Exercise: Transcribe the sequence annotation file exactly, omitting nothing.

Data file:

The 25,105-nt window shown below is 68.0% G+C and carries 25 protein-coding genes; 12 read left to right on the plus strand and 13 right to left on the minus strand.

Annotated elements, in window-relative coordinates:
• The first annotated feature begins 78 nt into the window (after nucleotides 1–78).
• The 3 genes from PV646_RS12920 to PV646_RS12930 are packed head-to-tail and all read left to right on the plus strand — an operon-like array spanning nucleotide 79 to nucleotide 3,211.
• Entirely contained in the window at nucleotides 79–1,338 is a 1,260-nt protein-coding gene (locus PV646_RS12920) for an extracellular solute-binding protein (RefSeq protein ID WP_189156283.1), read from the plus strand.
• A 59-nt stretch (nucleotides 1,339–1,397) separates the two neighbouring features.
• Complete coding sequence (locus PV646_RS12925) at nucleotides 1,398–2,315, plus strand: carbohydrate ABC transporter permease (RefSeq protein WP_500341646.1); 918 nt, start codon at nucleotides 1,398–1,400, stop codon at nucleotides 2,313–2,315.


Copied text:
The 25,105-nt window shown below is 68.0% G+C and carries 25 protein-coding genes; 12 read left to right on the plus strand and 13 right to left on the minus strand.

Annotated elements, in window-relative coordinates:
• The first annotated feature begins 78 nt into the window (after nucleotides 1–78).
• The 3 genes from PV646_RS12920 to PV646_RS12930 are packed head-to-tail and all read left to right on the plus strand — an operon-like array spanning nucleotide 79 to nucleotide 3,211.
• Entirely contained in the window at nucleotides 79–1,338 is a 1,260-nt protein-coding gene (locus PV646_RS12920) for an extracellular solute-binding protein (RefSeq protein ID WP_189156283.1), read from the plus strand.
• A 59-nt stretch (nucleotides 1,339–1,397) separates the two neighbouring features.
• Complete coding sequence (locus PV646_RS12925) at nucleotides 1,398–2,315, plus strand: carbohydrate ABC transporter permease (RefSeq protein WP_500341646.1); 918 nt, start codon at nucleotides 1,398–1,400, stop codon at nucleotides 2,313–2,315.